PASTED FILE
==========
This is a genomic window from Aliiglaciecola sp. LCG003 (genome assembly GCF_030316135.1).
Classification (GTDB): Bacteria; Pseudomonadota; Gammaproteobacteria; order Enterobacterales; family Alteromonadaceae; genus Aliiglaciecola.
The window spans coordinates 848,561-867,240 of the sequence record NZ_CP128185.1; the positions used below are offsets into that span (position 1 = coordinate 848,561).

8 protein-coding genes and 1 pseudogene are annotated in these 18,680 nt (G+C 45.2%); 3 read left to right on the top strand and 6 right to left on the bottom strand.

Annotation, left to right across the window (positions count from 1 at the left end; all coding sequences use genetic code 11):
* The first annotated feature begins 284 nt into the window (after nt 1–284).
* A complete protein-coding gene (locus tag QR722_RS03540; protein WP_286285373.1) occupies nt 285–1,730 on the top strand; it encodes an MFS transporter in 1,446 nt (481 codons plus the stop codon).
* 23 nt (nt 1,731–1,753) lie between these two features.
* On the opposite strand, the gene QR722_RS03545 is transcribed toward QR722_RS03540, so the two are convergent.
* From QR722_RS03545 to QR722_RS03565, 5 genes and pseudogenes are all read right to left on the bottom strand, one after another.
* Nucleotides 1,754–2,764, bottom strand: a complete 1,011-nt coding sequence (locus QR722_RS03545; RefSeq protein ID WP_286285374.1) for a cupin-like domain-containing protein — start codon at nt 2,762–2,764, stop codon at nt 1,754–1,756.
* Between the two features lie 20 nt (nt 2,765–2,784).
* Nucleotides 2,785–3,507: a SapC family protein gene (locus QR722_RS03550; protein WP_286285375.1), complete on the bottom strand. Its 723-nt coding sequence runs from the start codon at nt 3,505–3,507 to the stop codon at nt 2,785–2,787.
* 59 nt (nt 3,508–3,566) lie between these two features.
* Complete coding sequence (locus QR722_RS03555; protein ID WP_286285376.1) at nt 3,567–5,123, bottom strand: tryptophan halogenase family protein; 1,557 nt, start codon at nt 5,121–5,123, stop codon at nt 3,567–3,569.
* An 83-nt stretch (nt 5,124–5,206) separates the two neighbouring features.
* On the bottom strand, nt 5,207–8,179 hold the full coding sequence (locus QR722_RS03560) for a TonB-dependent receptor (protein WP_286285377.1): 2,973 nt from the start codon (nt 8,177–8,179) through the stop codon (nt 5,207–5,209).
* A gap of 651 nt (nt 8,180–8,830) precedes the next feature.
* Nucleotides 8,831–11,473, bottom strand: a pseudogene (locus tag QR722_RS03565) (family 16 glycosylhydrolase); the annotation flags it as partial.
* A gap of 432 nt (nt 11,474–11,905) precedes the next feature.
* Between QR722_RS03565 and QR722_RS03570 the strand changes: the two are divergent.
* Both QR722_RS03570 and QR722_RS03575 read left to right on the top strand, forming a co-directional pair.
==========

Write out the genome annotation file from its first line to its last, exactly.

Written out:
This is a genomic window from Aliiglaciecola sp. LCG003 (genome assembly GCF_030316135.1).
Classification (GTDB): Bacteria; Pseudomonadota; Gammaproteobacteria; order Enterobacterales; family Alteromonadaceae; genus Aliiglaciecola.
The window spans coordinates 848,561-867,240 of the sequence record NZ_CP128185.1; the positions used below are offsets into that span (position 1 = coordinate 848,561).

8 protein-coding genes and 1 pseudogene are annotated in these 18,680 nt (G+C 45.2%); 3 read left to right on the top strand and 6 right to left on the bottom strand.

Annotation, left to right across the window (positions count from 1 at the left end; all coding sequences use genetic code 11):
* The first annotated feature begins 284 nt into the window (after nt 1–284).
* A complete protein-coding gene (locus tag QR722_RS03540; protein WP_286285373.1) occupies nt 285–1,730 on the top strand; it encodes an MFS transporter in 1,446 nt (481 codons plus the stop codon).
* 23 nt (nt 1,731–1,753) lie between these two features.
* On the opposite strand, the gene QR722_RS03545 is transcribed toward QR722_RS03540, so the two are convergent.
* From QR722_RS03545 to QR722_RS03565, 5 genes and pseudogenes are all read right to left on the bottom strand, one after another.
* Nucleotides 1,754–2,764, bottom strand: a complete 1,011-nt coding sequence (locus QR722_RS03545; RefSeq protein ID WP_286285374.1) for a cupin-like domain-containing protein — start codon at nt 2,762–2,764, stop codon at nt 1,754–1,756.
* Between the two features lie 20 nt (nt 2,765–2,784).
* Nucleotides 2,785–3,507: a SapC family protein gene (locus QR722_RS03550; protein WP_286285375.1), complete on the bottom strand. Its 723-nt coding sequence runs from the start codon at nt 3,505–3,507 to the stop codon at nt 2,785–2,787.
* 59 nt (nt 3,508–3,566) lie between these two features.
* Complete coding sequence (locus QR722_RS03555; protein ID WP_286285376.1) at nt 3,567–5,123, bottom strand: tryptophan halogenase family protein; 1,557 nt, start codon at nt 5,121–5,123, stop codon at nt 3,567–3,569.
* An 83-nt stretch (nt 5,124–5,206) separates the two neighbouring features.
* On the bottom strand, nt 5,207–8,179 hold the full coding sequence (locus QR722_RS03560) for a TonB-dependent receptor (protein WP_286285377.1): 2,973 nt from the start codon (nt 8,177–8,179) through the stop codon (nt 5,207–5,209).
* A gap of 651 nt (nt 8,180–8,830) precedes the next feature.
* Nucleotides 8,831–11,473, bottom strand: a pseudogene (locus tag QR722_RS03565) (family 16 glycosylhydrolase); the annotation flags it as partial.
* A gap of 432 nt (nt 11,474–11,905) precedes the next feature.
* Between QR722_RS03565 and QR722_RS03570 the strand changes: the two are divergent.
* Both QR722_RS03570 and QR722_RS03575 read left to right on the top strand, forming a co-directional pair.